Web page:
How do you establish a Single Source of Truth?
For most organizations, the best way to establish a Single Source of Truth is to consolidate your existing data into laboratory safety and risk management software. We live in the age of information, and it’s nearly impossible to keep up with the pace of research without integrated software.
Software is capable of connecting and organizing all your data — training records, chemical inventory, equipment certifications, inspection history, and any other information related to your research programs — in one place. It's available to EHS leaders, researchers, and management, so everyone can see the same information (where appropriate). And by choosing an off-the-shelf solution from a credible and proven vendor, you can implement a Single Source of Truth in a surprisingly short period of time.
However, you can easily start applying the principles of a Single Source of Truth today — even if you don’t yet have a software system in place. For example, Jeanne Ross, director of MIT Sloan School’s Center for Information Systems, recommends that organizations simply declare one.
Decide on a source from your existing systems, says Ross, and declare that this is now the one version everyone will use to make decisions. “Once you tell everyone 'This is our single source,' they work pretty hard to make it more accurate.”
Not only will this approach take you past the daunting task of getting started, but it will also help you move forward sooner so you don’t waste time waiting for perfect data or going down the wrong path.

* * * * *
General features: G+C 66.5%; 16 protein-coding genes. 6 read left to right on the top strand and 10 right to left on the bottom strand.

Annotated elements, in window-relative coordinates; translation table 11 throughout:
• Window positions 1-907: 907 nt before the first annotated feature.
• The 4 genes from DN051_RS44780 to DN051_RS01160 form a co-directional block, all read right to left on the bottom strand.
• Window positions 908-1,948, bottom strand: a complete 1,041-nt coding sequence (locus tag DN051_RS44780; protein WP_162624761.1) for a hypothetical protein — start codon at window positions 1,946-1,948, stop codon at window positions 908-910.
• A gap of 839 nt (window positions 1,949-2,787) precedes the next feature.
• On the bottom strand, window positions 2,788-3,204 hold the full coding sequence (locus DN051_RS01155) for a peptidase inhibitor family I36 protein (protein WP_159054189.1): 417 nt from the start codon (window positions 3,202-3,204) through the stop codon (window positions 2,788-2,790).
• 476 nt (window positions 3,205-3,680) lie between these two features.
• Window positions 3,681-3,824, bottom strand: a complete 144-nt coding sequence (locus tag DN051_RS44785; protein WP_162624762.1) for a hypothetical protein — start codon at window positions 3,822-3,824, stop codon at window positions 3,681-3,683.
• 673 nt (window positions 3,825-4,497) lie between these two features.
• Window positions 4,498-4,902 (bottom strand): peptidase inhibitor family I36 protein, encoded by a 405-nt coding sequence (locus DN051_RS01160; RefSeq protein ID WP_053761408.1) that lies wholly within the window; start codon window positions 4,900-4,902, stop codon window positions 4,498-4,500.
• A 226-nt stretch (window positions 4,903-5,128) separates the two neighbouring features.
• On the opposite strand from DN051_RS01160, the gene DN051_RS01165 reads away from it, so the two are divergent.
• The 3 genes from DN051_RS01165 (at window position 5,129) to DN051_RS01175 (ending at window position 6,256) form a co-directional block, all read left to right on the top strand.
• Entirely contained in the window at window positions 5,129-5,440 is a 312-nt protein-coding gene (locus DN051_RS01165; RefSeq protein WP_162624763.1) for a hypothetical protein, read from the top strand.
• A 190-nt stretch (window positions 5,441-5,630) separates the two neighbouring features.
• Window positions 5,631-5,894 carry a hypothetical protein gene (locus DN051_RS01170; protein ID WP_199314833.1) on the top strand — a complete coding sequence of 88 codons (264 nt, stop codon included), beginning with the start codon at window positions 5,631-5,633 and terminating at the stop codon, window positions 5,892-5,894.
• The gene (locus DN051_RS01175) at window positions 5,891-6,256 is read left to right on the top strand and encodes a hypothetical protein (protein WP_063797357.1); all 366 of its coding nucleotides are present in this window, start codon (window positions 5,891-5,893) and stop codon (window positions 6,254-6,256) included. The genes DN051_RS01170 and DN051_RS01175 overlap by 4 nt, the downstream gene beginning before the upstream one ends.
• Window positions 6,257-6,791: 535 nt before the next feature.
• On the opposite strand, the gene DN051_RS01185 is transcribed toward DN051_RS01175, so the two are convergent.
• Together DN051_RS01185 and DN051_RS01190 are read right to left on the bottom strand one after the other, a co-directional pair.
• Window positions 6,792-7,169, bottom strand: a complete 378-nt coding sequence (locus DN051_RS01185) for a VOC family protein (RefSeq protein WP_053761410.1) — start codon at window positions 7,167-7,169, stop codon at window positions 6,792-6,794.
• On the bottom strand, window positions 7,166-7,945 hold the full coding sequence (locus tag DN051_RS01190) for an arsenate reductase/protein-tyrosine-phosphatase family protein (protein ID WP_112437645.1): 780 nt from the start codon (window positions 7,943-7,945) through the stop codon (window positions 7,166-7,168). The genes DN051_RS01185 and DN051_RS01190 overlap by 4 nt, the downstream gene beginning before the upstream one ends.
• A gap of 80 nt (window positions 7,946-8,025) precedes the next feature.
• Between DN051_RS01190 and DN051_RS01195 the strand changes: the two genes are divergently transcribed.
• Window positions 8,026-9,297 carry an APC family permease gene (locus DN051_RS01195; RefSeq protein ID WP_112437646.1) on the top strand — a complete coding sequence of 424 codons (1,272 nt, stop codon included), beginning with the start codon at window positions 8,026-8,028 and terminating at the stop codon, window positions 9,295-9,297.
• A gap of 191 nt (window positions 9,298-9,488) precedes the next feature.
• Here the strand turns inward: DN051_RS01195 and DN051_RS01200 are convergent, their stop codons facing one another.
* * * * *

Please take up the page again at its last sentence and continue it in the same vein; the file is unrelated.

Be warned, though, that this approach will certainly come with its fair share of struggles and growing pains, especially if this is a process your team or organization is unfamiliar with.
Regardless of how you go about it, establishing a Single Source of Truth for critical organizational operations data is becoming more and more essential. As the number of systems in use increases and the amount of complexity in operations increases, the greater the likelihood is that data will be duplicated, go un-updated, or not make it into the hands of the people who need it most. And when it comes to safety, this kind of risk cannot be tolerated.
- A Single Source of Truth is the one source of data that everyone agrees is the real, trusted number.
- Having a Single Source of Truth is important anytime you need one, and only one, right answer.
- While an integrated software system is the best way to house a Single Source of Truth, you can benefit from implementing the principles of SSoT in your organization today.